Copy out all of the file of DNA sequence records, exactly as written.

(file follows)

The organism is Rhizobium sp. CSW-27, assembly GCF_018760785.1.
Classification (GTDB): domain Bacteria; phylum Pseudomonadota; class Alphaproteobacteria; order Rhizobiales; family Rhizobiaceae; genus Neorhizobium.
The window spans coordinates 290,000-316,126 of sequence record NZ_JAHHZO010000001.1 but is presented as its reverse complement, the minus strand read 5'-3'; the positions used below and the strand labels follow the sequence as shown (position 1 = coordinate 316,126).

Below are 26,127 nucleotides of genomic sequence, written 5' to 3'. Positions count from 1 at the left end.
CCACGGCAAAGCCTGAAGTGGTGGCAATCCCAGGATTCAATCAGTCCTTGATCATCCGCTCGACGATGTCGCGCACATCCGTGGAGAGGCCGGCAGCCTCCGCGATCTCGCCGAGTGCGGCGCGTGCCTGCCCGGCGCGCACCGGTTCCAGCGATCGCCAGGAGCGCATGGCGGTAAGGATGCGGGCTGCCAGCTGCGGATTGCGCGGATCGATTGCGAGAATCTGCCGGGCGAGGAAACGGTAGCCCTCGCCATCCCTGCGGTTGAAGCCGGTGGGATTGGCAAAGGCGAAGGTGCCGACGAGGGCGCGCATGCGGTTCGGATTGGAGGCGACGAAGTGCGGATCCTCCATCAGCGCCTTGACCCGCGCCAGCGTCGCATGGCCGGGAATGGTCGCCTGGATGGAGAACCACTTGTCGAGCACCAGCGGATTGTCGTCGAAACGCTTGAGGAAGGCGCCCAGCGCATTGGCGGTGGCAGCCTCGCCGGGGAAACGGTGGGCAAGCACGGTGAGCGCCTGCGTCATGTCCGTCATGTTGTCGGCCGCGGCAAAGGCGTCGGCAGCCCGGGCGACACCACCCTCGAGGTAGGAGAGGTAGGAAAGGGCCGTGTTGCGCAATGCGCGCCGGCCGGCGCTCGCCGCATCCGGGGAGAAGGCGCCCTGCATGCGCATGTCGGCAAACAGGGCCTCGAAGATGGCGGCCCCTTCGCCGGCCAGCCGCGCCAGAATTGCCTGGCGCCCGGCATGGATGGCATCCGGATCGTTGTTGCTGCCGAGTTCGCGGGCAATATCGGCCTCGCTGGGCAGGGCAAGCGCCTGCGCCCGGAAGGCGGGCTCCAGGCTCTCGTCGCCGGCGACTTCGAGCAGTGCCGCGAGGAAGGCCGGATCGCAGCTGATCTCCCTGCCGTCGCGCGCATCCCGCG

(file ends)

The organism is Rhizobium sp. CSW-27, assembly GCF_018760785.1.
Classification (GTDB): domain Bacteria; phylum Pseudomonadota; class Alphaproteobacteria; order Rhizobiales; family Rhizobiaceae; genus Neorhizobium.
The window spans coordinates 290,000-316,126 of sequence record NZ_JAHHZO010000001.1 but is presented as its reverse complement, the minus strand read 5'-3'; the positions used below and the strand labels follow the sequence as shown (position 1 = coordinate 316,126).

Below are 26,127 nucleotides of genomic sequence, written 5' to 3'. Positions count from 1 at the left end.
CCACGGCAAAGCCTGAAGTGGTGGCAATCCCAGGATTCAATCAGTCCTTGATCATCCGCTCGACGATGTCGCGCACATCCGTGGAGAGGCCGGCAGCCTCCGCGATCTCGCCGAGTGCGGCGCGTGCCTGCCCGGCGCGCACCGGTTCCAGCGATCGCCAGGAGCGCATGGCGGTAAGGATGCGGGCTGCCAGCTGCGGATTGCGCGGATCGATTGCGAGAATCTGCCGGGCGAGGAAACGGTAGCCCTCGCCATCCCTGCGGTTGAAGCCGGTGGGATTGGCAAAGGCGAAGGTGCCGACGAGGGCGCGCATGCGGTTCGGATTGGAGGCGACGAAGTGCGGATCCTCCATCAGCGCCTTGACCCGCGCCAGCGTCGCATGGCCGGGAATGGTCGCCTGGATGGAGAACCACTTGTCGAGCACCAGCGGATTGTCGTCGAAACGCTTGAGGAAGGCGCCCAGCGCATTGGCGGTGGCAGCCTCGCCGGGGAAACGGTGGGCAAGCACGGTGAGCGCCTGCGTCATGTCCGTCATGTTGTCGGCCGCGGCAAAGGCGTCGGCAGCCCGGGCGACACCACCCTCGAGGTAGGAGAGGTAGGAAAGGGCCGTGTTGCGCAATGCGCGCCGGCCGGCGCTCGCCGCATCCGGGGAGAAGGCGCCCTGCATGCGCATGTCGGCAAACAGGGCCTCGAAGATGGCGGCCCCTTCGCCGGCCAGCCGCGCCAGAATTGCCTGGCGCCCGGCATGGATGGCATCCGGATCGTTGTTGCTGCCGAGTTCGCGGGCAATATCGGCCTCGCTGGGCAGGGCAAGCGCCTGCGCCCGGAAGGCGGGCTCCAGGCTCTCGTCGCCGGCGACTTCGAGCAGTGCCGCGAGGAAGGCCGGATCGCAGCTGATCTCCCTGCCGTCGCGCGCATCCCGCG